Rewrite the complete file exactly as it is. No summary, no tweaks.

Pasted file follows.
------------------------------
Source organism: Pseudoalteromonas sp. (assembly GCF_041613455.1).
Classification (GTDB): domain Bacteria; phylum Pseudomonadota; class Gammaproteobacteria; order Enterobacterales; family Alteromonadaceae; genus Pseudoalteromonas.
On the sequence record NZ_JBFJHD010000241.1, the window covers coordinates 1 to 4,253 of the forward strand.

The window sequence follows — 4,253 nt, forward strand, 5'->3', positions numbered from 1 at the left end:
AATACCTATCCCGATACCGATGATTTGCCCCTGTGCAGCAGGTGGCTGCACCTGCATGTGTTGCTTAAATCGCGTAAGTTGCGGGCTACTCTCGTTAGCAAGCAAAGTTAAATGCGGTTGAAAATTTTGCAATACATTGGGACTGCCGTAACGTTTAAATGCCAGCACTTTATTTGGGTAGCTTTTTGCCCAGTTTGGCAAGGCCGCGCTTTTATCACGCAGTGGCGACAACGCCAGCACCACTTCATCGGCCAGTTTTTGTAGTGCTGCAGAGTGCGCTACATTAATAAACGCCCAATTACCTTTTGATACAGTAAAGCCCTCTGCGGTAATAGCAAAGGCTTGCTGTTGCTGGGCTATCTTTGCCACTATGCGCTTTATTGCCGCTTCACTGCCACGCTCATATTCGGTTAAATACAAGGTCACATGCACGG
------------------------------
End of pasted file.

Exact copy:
Source organism: Pseudoalteromonas sp. (assembly GCF_041613455.1).
Classification (GTDB): domain Bacteria; phylum Pseudomonadota; class Gammaproteobacteria; order Enterobacterales; family Alteromonadaceae; genus Pseudoalteromonas.
On the sequence record NZ_JBFJHD010000241.1, the window covers coordinates 1 to 4,253 of the forward strand.

The window sequence follows — 4,253 nt, forward strand, 5'->3', positions numbered from 1 at the left end:
AATACCTATCCCGATACCGATGATTTGCCCCTGTGCAGCAGGTGGCTGCACCTGCATGTGTTGCTTAAATCGCGTAAGTTGCGGGCTACTCTCGTTAGCAAGCAAAGTTAAATGCGGTTGAAAATTTTGCAATACATTGGGACTGCCGTAACGTTTAAATGCCAGCACTTTATTTGGGTAGCTTTTTGCCCAGTTTGGCAAGGCCGCGCTTTTATCACGCAGTGGCGACAACGCCAGCACCACTTCATCGGCCAGTTTTTGTAGTGCTGCAGAGTGCGCTACATTAATAAACGCCCAATTACCTTTTGATACAGTAAAGCCCTCTGCGGTAATAGCAAAGGCTTGCTGTTGCTGGGCTATCTTTGCCACTATGCGCTTTATTGCCGCTTCACTGCCACGCTCATATTCGGTTAAATACAAGGTCACATGCACGG